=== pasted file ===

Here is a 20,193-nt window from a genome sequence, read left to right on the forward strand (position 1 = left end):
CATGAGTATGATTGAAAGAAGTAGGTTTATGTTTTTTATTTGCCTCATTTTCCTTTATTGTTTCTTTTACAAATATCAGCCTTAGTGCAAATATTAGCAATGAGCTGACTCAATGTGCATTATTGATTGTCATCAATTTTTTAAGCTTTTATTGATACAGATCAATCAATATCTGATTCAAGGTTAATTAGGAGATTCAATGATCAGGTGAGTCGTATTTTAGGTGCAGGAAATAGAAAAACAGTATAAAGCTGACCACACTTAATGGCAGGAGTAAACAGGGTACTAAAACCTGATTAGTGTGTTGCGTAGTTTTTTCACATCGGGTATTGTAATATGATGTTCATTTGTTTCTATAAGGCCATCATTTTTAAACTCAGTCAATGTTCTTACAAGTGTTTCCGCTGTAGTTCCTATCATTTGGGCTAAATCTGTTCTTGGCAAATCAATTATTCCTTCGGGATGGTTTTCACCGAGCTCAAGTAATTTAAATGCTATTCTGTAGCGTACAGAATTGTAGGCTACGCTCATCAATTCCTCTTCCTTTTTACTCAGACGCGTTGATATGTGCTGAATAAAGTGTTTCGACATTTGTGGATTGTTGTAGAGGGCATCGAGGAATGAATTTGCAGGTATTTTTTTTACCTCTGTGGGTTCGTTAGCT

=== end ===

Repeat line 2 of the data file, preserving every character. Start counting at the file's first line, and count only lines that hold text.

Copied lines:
CATGAGTATGATTGAAAGAAGTAGGTTTATGTTTTTTATTTGCCTCATTTTCCTTTATTGTTTCTTTTACAAATATCAGCCTTAGTGCAAATATTAGCAATGAGCTGACTCAATGTGCATTATTGATTGTCATCAATTTTTTAAGCTTTTATTGATACAGATCAATCAATATCTGATTCAAGGTTAATTAGGAGATTCAATGATCAGGTGAGTCGTATTTTAGGTGCAGGAAATAGAAAAACAGTATAAAGCTGACCACACTTAATGGCAGGAGTAAACAGGGTACTAAAACCTGATTAGTGTGTTGCGTAGTTTTTTCACATCGGGTATTGTAATATGATGTTCATTTGTTTCTATAAGGCCATCATTTTTAAACTCAGTCAATGTTCTTACAAGTGTTTCCGCTGTAGTTCCTATCATTTGGGCTAAATCTGTTCTTGGCAAATCAATTATTCCTTCGGGATGGTTTTCACCGAGCTCAAGTAATTTAAATGCTATTCTGTAGCGTACAGAATTGTAGGCTACGCTCATCAATTCCTCTTCCTTTTTACTCAGACGCGTTGATATGTGCTGAATAAAGTGTTTCGACATTTGTGGATTGTTGTAGAGGGCATCGAGGAATGAATTTGCAGGTATTTTTTTTACCTCTGTGGGTTCGTTAGCT